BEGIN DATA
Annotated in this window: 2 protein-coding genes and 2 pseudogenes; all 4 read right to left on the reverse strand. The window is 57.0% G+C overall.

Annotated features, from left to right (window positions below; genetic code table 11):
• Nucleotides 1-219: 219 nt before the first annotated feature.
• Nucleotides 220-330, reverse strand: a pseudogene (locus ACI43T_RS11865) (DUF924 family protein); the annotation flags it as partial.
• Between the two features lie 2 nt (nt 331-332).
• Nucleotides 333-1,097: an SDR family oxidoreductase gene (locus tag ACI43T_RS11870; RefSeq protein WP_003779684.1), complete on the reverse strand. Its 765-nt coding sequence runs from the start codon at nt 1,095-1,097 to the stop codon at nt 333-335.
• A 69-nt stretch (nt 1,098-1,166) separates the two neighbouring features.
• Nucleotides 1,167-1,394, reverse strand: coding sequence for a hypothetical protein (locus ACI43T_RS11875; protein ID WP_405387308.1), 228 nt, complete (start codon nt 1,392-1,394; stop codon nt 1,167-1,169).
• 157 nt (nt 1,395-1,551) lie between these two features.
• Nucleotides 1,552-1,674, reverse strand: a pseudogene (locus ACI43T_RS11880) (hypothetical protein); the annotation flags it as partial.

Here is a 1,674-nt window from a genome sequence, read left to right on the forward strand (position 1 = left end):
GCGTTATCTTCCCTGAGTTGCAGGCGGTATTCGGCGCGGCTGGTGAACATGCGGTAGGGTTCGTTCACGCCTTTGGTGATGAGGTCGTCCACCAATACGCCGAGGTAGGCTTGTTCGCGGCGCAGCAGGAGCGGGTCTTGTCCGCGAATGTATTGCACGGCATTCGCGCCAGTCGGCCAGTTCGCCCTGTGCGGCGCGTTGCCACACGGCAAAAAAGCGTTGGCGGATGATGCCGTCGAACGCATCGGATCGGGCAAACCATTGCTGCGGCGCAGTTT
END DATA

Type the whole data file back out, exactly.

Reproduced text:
Annotated in this window: 2 protein-coding genes and 2 pseudogenes; all 4 read right to left on the reverse strand. The window is 57.0% G+C overall.

Annotated features, from left to right (window positions below; genetic code table 11):
• Nucleotides 1-219: 219 nt before the first annotated feature.
• Nucleotides 220-330, reverse strand: a pseudogene (locus ACI43T_RS11865) (DUF924 family protein); the annotation flags it as partial.
• Between the two features lie 2 nt (nt 331-332).
• Nucleotides 333-1,097: an SDR family oxidoreductase gene (locus tag ACI43T_RS11870; RefSeq protein WP_003779684.1), complete on the reverse strand. Its 765-nt coding sequence runs from the start codon at nt 1,095-1,097 to the stop codon at nt 333-335.
• A 69-nt stretch (nt 1,098-1,166) separates the two neighbouring features.
• Nucleotides 1,167-1,394, reverse strand: coding sequence for a hypothetical protein (locus ACI43T_RS11875; protein ID WP_405387308.1), 228 nt, complete (start codon nt 1,392-1,394; stop codon nt 1,167-1,169).
• 157 nt (nt 1,395-1,551) lie between these two features.
• Nucleotides 1,552-1,674, reverse strand: a pseudogene (locus ACI43T_RS11880) (hypothetical protein); the annotation flags it as partial.

Here is a 1,674-nt window from a genome sequence, read left to right on the forward strand (position 1 = left end):
GCGTTATCTTCCCTGAGTTGCAGGCGGTATTCGGCGCGGCTGGTGAACATGCGGTAGGGTTCGTTCACGCCTTTGGTGATGAGGTCGTCCACCAATACGCCGAGGTAGGCTTGTTCGCGGCGCAGCAGGAGCGGGTCTTGTCCGCGAATGTATTGCACGGCATTCGCGCCAGTCGGCCAGTTCGCCCTGTGCGGCGCGTTGCCACACGGCAAAAAAGCGTTGGCGGATGATGCCGTCGAACGCATCGGATCGGGCAAACCATTGCTGCGGCGCAGTTT